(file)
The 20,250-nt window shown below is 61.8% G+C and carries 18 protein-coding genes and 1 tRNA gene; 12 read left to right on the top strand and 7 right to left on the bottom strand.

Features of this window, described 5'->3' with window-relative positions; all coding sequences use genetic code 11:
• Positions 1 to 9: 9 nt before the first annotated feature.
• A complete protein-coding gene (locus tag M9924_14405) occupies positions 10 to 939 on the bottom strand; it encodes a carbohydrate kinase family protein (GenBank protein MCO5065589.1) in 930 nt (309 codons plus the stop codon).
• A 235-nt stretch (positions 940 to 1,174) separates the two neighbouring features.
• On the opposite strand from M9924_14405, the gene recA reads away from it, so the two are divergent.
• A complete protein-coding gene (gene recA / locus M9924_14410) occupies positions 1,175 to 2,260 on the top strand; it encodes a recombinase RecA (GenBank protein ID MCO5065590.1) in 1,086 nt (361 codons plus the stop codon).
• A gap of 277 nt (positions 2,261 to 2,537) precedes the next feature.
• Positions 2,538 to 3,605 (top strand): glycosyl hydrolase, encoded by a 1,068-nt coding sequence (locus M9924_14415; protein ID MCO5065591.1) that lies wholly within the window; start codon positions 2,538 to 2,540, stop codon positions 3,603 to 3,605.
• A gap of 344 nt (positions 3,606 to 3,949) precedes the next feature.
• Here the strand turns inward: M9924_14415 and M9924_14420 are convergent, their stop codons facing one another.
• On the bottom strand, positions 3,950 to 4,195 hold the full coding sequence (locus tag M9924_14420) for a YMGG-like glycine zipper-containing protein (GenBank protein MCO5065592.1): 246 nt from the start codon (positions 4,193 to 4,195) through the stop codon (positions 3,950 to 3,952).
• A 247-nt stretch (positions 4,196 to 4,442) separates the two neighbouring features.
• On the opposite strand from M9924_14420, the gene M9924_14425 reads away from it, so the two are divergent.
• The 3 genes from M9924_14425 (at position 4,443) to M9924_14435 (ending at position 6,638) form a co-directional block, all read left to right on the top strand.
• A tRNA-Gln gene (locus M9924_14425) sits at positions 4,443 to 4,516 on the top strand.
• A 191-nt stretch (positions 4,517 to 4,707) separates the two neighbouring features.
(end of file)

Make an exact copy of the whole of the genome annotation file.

The 20,250-nt window shown below is 61.8% G+C and carries 18 protein-coding genes and 1 tRNA gene; 12 read left to right on the top strand and 7 right to left on the bottom strand.

Features of this window, described 5'->3' with window-relative positions; all coding sequences use genetic code 11:
• Positions 1 to 9: 9 nt before the first annotated feature.
• A complete protein-coding gene (locus tag M9924_14405) occupies positions 10 to 939 on the bottom strand; it encodes a carbohydrate kinase family protein (GenBank protein MCO5065589.1) in 930 nt (309 codons plus the stop codon).
• A 235-nt stretch (positions 940 to 1,174) separates the two neighbouring features.
• On the opposite strand from M9924_14405, the gene recA reads away from it, so the two are divergent.
• A complete protein-coding gene (gene recA / locus M9924_14410) occupies positions 1,175 to 2,260 on the top strand; it encodes a recombinase RecA (GenBank protein ID MCO5065590.1) in 1,086 nt (361 codons plus the stop codon).
• A gap of 277 nt (positions 2,261 to 2,537) precedes the next feature.
• Positions 2,538 to 3,605 (top strand): glycosyl hydrolase, encoded by a 1,068-nt coding sequence (locus M9924_14415; protein ID MCO5065591.1) that lies wholly within the window; start codon positions 2,538 to 2,540, stop codon positions 3,603 to 3,605.
• A gap of 344 nt (positions 3,606 to 3,949) precedes the next feature.
• Here the strand turns inward: M9924_14415 and M9924_14420 are convergent, their stop codons facing one another.
• On the bottom strand, positions 3,950 to 4,195 hold the full coding sequence (locus tag M9924_14420) for a YMGG-like glycine zipper-containing protein (GenBank protein MCO5065592.1): 246 nt from the start codon (positions 4,193 to 4,195) through the stop codon (positions 3,950 to 3,952).
• A 247-nt stretch (positions 4,196 to 4,442) separates the two neighbouring features.
• On the opposite strand from M9924_14420, the gene M9924_14425 reads away from it, so the two are divergent.
• The 3 genes from M9924_14425 (at position 4,443) to M9924_14435 (ending at position 6,638) form a co-directional block, all read left to right on the top strand.
• A tRNA-Gln gene (locus M9924_14425) sits at positions 4,443 to 4,516 on the top strand.
• A 191-nt stretch (positions 4,517 to 4,707) separates the two neighbouring features.